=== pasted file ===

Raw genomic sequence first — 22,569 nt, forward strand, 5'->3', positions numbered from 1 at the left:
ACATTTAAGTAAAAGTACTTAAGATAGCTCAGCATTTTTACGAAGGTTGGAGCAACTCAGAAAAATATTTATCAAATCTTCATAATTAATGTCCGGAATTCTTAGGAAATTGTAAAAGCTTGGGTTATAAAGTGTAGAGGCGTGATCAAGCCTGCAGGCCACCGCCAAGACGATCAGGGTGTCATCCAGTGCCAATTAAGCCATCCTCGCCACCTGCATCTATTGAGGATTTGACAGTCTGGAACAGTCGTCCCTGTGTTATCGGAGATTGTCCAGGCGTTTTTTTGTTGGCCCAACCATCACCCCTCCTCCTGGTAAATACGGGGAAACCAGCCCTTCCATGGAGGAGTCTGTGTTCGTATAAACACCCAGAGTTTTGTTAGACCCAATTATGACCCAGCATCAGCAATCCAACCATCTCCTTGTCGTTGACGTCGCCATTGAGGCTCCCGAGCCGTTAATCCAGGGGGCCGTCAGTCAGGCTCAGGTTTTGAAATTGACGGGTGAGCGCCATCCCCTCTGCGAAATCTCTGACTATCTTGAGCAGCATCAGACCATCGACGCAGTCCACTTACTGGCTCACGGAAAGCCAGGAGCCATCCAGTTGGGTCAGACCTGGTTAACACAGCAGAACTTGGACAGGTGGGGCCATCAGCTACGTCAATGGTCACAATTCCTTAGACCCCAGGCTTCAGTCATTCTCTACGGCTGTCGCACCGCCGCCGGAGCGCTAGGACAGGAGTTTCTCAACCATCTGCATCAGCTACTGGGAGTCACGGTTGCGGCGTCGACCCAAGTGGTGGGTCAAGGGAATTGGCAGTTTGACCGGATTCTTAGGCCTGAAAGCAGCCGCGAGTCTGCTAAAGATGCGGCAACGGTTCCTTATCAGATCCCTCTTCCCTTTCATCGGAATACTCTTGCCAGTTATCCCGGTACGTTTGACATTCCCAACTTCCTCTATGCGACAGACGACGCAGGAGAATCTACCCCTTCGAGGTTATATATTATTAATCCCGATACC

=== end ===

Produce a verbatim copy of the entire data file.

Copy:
Raw genomic sequence first — 22,569 nt, forward strand, 5'->3', positions numbered from 1 at the left:
ACATTTAAGTAAAAGTACTTAAGATAGCTCAGCATTTTTACGAAGGTTGGAGCAACTCAGAAAAATATTTATCAAATCTTCATAATTAATGTCCGGAATTCTTAGGAAATTGTAAAAGCTTGGGTTATAAAGTGTAGAGGCGTGATCAAGCCTGCAGGCCACCGCCAAGACGATCAGGGTGTCATCCAGTGCCAATTAAGCCATCCTCGCCACCTGCATCTATTGAGGATTTGACAGTCTGGAACAGTCGTCCCTGTGTTATCGGAGATTGTCCAGGCGTTTTTTTGTTGGCCCAACCATCACCCCTCCTCCTGGTAAATACGGGGAAACCAGCCCTTCCATGGAGGAGTCTGTGTTCGTATAAACACCCAGAGTTTTGTTAGACCCAATTATGACCCAGCATCAGCAATCCAACCATCTCCTTGTCGTTGACGTCGCCATTGAGGCTCCCGAGCCGTTAATCCAGGGGGCCGTCAGTCAGGCTCAGGTTTTGAAATTGACGGGTGAGCGCCATCCCCTCTGCGAAATCTCTGACTATCTTGAGCAGCATCAGACCATCGACGCAGTCCACTTACTGGCTCACGGAAAGCCAGGAGCCATCCAGTTGGGTCAGACCTGGTTAACACAGCAGAACTTGGACAGGTGGGGCCATCAGCTACGTCAATGGTCACAATTCCTTAGACCCCAGGCTTCAGTCATTCTCTACGGCTGTCGCACCGCCGCCGGAGCGCTAGGACAGGAGTTTCTCAACCATCTGCATCAGCTACTGGGAGTCACGGTTGCGGCGTCGACCCAAGTGGTGGGTCAAGGGAATTGGCAGTTTGACCGGATTCTTAGGCCTGAAAGCAGCCGCGAGTCTGCTAAAGATGCGGCAACGGTTCCTTATCAGATCCCTCTTCCCTTTCATCGGAATACTCTTGCCAGTTATCCCGGTACGTTTGACATTCCCAACTTCCTCTATGCGACAGACGACGCAGGAGAATCTACCCCTTCGAGGTTATATATTATTAATCCCGATACC